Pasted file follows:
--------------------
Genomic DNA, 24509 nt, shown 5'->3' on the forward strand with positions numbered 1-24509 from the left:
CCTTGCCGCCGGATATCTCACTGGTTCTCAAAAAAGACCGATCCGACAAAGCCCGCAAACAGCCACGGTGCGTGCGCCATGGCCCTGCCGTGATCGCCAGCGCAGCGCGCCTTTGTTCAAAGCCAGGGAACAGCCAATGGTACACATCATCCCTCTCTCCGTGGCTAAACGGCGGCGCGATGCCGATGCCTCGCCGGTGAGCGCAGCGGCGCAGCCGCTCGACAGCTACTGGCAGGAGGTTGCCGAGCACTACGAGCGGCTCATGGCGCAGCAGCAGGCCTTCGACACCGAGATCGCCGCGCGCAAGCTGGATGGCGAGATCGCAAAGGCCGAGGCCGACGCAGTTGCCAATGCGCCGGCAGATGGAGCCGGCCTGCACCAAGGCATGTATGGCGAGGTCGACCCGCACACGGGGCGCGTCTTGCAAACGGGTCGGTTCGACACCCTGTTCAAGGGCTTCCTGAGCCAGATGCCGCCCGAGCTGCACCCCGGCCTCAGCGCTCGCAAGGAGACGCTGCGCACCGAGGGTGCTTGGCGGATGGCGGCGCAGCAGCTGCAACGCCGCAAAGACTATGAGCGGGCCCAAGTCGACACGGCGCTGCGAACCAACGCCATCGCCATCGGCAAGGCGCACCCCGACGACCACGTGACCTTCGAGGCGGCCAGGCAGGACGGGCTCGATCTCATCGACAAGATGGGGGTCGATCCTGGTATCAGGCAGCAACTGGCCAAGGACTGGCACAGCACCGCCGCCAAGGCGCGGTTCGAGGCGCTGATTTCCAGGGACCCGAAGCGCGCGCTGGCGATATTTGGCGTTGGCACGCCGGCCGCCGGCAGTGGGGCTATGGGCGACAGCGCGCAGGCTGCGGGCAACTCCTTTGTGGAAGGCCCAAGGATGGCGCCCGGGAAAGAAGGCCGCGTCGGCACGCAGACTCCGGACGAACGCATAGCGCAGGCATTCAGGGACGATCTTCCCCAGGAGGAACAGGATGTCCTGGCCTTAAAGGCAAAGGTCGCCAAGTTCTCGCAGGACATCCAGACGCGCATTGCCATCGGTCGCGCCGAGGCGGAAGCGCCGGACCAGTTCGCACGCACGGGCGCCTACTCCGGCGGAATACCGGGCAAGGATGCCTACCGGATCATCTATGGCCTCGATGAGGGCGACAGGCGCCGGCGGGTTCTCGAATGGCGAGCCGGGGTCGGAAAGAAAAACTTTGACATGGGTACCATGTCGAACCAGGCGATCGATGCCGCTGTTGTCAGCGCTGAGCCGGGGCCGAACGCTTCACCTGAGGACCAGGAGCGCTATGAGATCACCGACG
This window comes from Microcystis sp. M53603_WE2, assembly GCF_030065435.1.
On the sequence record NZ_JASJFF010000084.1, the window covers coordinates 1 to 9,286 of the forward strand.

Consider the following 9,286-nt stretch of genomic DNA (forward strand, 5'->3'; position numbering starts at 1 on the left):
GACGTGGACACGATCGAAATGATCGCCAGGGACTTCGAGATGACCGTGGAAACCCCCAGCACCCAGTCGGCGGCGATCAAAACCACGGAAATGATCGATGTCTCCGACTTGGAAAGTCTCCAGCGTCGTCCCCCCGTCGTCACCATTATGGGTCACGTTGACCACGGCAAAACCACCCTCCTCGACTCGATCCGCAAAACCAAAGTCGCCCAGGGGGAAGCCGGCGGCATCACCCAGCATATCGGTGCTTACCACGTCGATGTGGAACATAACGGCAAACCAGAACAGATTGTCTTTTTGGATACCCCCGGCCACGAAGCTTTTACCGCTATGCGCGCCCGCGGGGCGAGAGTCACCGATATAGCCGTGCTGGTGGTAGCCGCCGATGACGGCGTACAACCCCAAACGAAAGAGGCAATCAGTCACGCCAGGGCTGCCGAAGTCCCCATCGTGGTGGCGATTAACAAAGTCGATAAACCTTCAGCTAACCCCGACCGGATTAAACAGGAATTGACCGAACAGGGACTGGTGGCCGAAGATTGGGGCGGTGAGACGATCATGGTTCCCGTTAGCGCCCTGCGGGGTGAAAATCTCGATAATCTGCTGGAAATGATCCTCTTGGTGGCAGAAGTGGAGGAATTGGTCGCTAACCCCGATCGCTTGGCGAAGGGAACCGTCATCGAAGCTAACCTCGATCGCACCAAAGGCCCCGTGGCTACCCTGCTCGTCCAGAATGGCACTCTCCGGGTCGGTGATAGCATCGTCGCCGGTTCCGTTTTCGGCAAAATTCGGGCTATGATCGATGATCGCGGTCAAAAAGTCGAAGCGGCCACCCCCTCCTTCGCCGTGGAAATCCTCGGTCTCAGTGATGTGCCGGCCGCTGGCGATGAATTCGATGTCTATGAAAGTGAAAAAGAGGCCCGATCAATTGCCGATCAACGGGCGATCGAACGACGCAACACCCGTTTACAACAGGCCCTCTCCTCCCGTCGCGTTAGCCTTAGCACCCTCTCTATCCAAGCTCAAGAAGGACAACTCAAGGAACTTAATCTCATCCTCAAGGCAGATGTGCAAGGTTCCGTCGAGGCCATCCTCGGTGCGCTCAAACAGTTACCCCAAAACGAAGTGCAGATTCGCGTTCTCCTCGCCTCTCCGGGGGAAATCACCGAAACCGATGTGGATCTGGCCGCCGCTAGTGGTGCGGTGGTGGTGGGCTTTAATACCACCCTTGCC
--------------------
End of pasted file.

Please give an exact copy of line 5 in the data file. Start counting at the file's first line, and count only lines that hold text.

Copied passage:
Consider the following 9,286-nt stretch of genomic DNA (forward strand, 5'->3'; position numbering starts at 1 on the left):